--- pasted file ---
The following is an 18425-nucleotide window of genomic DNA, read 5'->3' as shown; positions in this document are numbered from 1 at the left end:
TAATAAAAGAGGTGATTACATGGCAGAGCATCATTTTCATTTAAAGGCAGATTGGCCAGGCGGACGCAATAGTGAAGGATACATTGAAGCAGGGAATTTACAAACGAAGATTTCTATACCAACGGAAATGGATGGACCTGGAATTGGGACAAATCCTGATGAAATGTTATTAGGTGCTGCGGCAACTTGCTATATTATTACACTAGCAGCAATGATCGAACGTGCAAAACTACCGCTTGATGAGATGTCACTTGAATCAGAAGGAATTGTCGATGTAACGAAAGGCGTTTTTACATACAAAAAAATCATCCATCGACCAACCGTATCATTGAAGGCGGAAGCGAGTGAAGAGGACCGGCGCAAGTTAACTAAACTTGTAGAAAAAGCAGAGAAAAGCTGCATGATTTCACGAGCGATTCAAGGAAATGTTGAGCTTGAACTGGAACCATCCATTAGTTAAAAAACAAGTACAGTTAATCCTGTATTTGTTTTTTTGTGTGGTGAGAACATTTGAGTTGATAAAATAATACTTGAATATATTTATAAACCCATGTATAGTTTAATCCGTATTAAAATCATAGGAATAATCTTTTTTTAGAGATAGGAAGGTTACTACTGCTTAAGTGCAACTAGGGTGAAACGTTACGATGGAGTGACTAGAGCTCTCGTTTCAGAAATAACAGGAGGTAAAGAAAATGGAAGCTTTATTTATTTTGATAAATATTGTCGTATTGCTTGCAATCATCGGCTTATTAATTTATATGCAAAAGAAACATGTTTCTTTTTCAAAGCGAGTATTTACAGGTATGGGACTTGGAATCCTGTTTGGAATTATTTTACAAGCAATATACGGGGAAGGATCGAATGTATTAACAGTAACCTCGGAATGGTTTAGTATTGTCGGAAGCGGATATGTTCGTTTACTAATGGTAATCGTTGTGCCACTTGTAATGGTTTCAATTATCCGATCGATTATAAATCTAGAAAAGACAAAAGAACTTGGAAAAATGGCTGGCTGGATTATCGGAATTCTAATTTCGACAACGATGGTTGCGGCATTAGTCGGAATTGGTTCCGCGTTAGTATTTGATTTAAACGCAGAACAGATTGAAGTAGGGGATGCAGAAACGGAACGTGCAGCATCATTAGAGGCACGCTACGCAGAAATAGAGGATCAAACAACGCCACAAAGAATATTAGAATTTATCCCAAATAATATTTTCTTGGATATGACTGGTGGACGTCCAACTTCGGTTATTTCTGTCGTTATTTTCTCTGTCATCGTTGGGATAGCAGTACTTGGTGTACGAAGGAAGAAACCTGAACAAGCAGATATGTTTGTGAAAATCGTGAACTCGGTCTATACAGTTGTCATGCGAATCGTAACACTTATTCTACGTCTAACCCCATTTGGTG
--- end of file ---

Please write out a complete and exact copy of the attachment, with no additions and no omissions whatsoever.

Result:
The following is an 18425-nucleotide window of genomic DNA, read 5'->3' as shown; positions in this document are numbered from 1 at the left end:
TAATAAAAGAGGTGATTACATGGCAGAGCATCATTTTCATTTAAAGGCAGATTGGCCAGGCGGACGCAATAGTGAAGGATACATTGAAGCAGGGAATTTACAAACGAAGATTTCTATACCAACGGAAATGGATGGACCTGGAATTGGGACAAATCCTGATGAAATGTTATTAGGTGCTGCGGCAACTTGCTATATTATTACACTAGCAGCAATGATCGAACGTGCAAAACTACCGCTTGATGAGATGTCACTTGAATCAGAAGGAATTGTCGATGTAACGAAAGGCGTTTTTACATACAAAAAAATCATCCATCGACCAACCGTATCATTGAAGGCGGAAGCGAGTGAAGAGGACCGGCGCAAGTTAACTAAACTTGTAGAAAAAGCAGAGAAAAGCTGCATGATTTCACGAGCGATTCAAGGAAATGTTGAGCTTGAACTGGAACCATCCATTAGTTAAAAAACAAGTACAGTTAATCCTGTATTTGTTTTTTTGTGTGGTGAGAACATTTGAGTTGATAAAATAATACTTGAATATATTTATAAACCCATGTATAGTTTAATCCGTATTAAAATCATAGGAATAATCTTTTTTTAGAGATAGGAAGGTTACTACTGCTTAAGTGCAACTAGGGTGAAACGTTACGATGGAGTGACTAGAGCTCTCGTTTCAGAAATAACAGGAGGTAAAGAAAATGGAAGCTTTATTTATTTTGATAAATATTGTCGTATTGCTTGCAATCATCGGCTTATTAATTTATATGCAAAAGAAACATGTTTCTTTTTCAAAGCGAGTATTTACAGGTATGGGACTTGGAATCCTGTTTGGAATTATTTTACAAGCAATATACGGGGAAGGATCGAATGTATTAACAGTAACCTCGGAATGGTTTAGTATTGTCGGAAGCGGATATGTTCGTTTACTAATGGTAATCGTTGTGCCACTTGTAATGGTTTCAATTATCCGATCGATTATAAATCTAGAAAAGACAAAAGAACTTGGAAAAATGGCTGGCTGGATTATCGGAATTCTAATTTCGACAACGATGGTTGCGGCATTAGTCGGAATTGGTTCCGCGTTAGTATTTGATTTAAACGCAGAACAGATTGAAGTAGGGGATGCAGAAACGGAACGTGCAGCATCATTAGAGGCACGCTACGCAGAAATAGAGGATCAAACAACGCCACAAAGAATATTAGAATTTATCCCAAATAATATTTTCTTGGATATGACTGGTGGACGTCCAACTTCGGTTATTTCTGTCGTTATTTTCTCTGTCATCGTTGGGATAGCAGTACTTGGTGTACGAAGGAAGAAACCTGAACAAGCAGATATGTTTGTGAAAATCGTGAACTCGGTCTATACAGTTGTCATGCGAATCGTAACACTTATTCTACGTCTAACCCCATTTGGTG